Meal/Course - Side Dish
This is a common dish in the cocinas económicas of Isla Mujeres, though Leonore’s version is anything but that. It is best served as she does, with rice, black beans, marinated onions, hot sauce and fresh hot tortillas.
This recipe is from Ronald Lewis Buchholz whohails from Fitchburg, Wisconsin, by way of Milwaukee, and the ingredients in this smoked stuffed jalapeño recipe reflect his heritage and some of his favorite foods. It makes creative use of an empty dozen-count cardboard (not Styrofoam) egg carton with the lid cut off. For a smoky flavor, put ¼ cup unsoaked hardwood chips on the fire before covering the grill.
White "Haricot Beans" include types such as Great Northern, navy, cannellini, white kidney, and small white beans, and they comprise the most versatile of the common beans. Serve these as a hot replacement for the traditional baked beans at your next picnic or barbecue.
This recipe appeared in the article "Retro-Grilling" by Dr. BBQ, Ray Lampe. Learn more about Dr. BBQ on his website here. Many people don't realize that some salad dressings don't come from a jar. In the spirit of authenticity, I am calling for iceberg lettuce here, but if you substituted romaine or spinach, I won't tell anyone.
There are few recipes more typically German than potato salad. Chileheads Harald and Renate Zoschke gave this national dish a spicy twist. It makes a great complement for Bratwurst from the grill!
This stuffing runs the gamut of the five food groups, relying on fruits, vegetables, protein, grains, and dairy to create the fine mixture roasting within the turkey’s cavity. Farofa (cassava flour), the Latin version of corn flakes, brings it all together and gives the recipe the cohesive texture that it requires.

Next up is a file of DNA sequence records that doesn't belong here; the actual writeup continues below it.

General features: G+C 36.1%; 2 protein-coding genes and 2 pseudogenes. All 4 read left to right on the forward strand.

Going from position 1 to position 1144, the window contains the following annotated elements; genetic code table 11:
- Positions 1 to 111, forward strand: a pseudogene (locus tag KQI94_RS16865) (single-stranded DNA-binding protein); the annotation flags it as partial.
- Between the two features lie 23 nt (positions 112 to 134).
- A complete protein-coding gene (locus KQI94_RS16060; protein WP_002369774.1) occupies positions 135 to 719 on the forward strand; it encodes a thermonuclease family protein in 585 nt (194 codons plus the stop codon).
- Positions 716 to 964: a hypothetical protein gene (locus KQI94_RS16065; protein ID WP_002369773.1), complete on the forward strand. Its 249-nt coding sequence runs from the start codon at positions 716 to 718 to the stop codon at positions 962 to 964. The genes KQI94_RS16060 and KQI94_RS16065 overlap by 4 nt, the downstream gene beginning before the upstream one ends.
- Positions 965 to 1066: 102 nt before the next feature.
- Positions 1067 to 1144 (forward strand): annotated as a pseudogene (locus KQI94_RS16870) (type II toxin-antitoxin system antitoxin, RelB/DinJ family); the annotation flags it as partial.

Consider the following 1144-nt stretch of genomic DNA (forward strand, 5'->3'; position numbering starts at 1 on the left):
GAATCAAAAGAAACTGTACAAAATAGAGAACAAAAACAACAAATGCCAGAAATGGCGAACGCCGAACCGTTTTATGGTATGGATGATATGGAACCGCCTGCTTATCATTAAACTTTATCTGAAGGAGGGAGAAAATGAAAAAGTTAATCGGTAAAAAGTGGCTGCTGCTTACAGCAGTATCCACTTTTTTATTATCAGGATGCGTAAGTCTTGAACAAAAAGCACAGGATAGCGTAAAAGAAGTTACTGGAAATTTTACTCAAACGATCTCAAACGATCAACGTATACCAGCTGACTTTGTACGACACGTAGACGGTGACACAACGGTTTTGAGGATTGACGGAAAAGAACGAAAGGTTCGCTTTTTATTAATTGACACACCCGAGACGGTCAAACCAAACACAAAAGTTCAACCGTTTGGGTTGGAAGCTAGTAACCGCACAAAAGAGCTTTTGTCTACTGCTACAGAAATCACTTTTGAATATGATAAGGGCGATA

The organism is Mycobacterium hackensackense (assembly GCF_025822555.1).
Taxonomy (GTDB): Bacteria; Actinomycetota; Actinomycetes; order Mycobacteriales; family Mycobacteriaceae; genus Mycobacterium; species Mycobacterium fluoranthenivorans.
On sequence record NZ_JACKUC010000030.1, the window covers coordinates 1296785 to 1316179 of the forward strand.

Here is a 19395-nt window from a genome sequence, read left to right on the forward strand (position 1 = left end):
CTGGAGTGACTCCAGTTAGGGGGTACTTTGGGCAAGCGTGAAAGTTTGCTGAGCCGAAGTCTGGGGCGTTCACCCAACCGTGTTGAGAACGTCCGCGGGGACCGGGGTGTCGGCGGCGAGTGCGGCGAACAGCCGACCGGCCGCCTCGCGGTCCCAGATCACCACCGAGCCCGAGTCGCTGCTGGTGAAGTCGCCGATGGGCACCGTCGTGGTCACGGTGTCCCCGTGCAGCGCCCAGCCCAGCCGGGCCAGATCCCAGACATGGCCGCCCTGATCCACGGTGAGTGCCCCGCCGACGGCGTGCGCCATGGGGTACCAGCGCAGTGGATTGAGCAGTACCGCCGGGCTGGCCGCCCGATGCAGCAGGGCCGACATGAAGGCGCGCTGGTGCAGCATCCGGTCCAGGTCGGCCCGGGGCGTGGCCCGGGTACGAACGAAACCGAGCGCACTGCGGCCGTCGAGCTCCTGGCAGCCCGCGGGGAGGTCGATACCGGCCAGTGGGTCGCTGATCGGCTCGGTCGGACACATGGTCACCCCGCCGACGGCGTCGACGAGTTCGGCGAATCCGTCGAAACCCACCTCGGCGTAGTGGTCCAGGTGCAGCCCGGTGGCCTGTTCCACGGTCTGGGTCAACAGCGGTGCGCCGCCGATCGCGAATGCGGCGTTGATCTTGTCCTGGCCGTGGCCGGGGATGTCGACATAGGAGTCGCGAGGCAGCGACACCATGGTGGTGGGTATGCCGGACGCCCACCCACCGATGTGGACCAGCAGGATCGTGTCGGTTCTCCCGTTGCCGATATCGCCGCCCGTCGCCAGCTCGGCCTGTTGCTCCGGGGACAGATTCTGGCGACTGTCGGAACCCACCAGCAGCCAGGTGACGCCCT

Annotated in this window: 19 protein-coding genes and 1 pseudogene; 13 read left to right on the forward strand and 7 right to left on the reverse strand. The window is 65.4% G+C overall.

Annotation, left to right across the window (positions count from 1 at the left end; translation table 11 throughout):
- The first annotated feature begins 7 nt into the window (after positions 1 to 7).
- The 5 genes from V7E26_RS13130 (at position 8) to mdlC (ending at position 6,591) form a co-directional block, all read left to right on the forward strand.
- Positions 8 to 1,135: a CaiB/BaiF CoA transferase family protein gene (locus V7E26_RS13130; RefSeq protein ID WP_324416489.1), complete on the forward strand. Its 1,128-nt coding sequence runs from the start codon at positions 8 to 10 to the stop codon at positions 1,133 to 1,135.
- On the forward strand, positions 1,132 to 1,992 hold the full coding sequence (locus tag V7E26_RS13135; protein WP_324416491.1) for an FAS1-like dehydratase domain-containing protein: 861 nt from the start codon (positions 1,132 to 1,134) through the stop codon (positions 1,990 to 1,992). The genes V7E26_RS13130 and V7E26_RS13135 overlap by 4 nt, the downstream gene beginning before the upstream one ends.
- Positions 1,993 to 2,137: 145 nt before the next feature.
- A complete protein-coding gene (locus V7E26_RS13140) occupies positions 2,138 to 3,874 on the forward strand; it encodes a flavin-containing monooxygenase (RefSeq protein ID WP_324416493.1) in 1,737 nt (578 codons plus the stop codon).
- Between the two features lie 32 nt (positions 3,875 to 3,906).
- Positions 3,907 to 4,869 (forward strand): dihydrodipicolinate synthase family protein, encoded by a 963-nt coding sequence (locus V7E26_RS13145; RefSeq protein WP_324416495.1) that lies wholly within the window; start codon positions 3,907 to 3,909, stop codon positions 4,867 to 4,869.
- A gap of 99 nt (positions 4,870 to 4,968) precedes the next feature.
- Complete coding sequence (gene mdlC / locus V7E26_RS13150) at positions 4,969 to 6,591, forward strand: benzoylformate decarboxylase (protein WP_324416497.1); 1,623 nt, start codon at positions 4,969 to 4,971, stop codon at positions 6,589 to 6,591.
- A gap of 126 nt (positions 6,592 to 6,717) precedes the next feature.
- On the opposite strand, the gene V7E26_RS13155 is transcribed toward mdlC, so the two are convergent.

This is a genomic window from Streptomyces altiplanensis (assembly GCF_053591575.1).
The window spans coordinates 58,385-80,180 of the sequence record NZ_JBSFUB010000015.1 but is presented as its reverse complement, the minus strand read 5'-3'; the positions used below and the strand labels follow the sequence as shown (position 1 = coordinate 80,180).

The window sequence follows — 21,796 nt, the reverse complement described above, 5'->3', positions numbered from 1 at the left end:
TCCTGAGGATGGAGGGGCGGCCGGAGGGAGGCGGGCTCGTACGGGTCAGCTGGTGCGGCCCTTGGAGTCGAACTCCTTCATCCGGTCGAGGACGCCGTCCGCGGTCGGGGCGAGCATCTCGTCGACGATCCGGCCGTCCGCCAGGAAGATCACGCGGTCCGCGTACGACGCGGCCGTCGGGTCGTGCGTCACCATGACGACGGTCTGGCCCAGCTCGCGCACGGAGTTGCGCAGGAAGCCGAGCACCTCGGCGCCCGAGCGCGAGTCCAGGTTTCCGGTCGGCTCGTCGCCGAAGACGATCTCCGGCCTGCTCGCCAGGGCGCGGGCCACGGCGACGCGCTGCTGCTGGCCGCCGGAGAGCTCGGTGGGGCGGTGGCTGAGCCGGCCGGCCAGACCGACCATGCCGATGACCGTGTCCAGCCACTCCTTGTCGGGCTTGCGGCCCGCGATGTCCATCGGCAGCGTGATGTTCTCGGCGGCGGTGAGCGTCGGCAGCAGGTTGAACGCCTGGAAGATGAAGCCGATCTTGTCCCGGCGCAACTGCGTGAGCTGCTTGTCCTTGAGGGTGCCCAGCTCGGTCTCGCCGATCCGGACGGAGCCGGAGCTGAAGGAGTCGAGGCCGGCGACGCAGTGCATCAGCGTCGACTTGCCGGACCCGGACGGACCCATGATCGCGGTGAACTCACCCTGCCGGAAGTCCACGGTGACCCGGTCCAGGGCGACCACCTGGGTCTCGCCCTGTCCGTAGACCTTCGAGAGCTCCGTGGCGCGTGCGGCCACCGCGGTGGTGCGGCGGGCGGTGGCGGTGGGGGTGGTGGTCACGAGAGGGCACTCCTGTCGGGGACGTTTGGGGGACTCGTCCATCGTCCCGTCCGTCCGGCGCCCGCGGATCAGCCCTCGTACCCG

Asparagus is a nutritional gem. It has only 22 calories per half cup or approximately six spears and contains vitamins A and C plus 2 grams of fiber.
Serve these caramelized onions in place of the creamed ones that grace many holiday tables. These too are sweet, but also hot and lower in fat and won’t fill you up! Note: This recipe requires advance preparation.
This sinfully rich dish is typical of the way that vegetables were prepared in the past, before anyone cared about cholesterol. Serve these creamy beans as an accompaniment to simple roasted meats.
The first time I bought green garbanzos at the Pro’s Ranch Market in Albuquerque, I looked online for information and found out they’re mixed with chile and lime in Mexico and called guisana. Because chayote and radishes are also commonly mixed with chile and lime I decided to put them all together in a salad and the results were wonderful. You can substitute frozen shelled edamame in this recipe if you can’t find green garbanzo beans.
Albuquerque-area resident and vegetarian cookbook author Nanette Blanchard has self-published a booklet of her favorite southwestern plant-based recipes. Fiesta Vegan: 30 Delicious Recipes from New Mexico contains her take on traditional recipes such as Posole, Calabacitas, Sangria, and Capirotada. Each of the recipes includes a color photo and a nutritional analysis. Fiesta Vegan also offers a list of online sources for specialty ingredients and recommendations for New Mexico stops for food-lovers. The 40 page booklet is available either in print or as a .PDF download. You can also find a Kindle version without photos; information on all the booklet versions is on her web site here. Blanchard also maintains a food blog, Cooking in Color.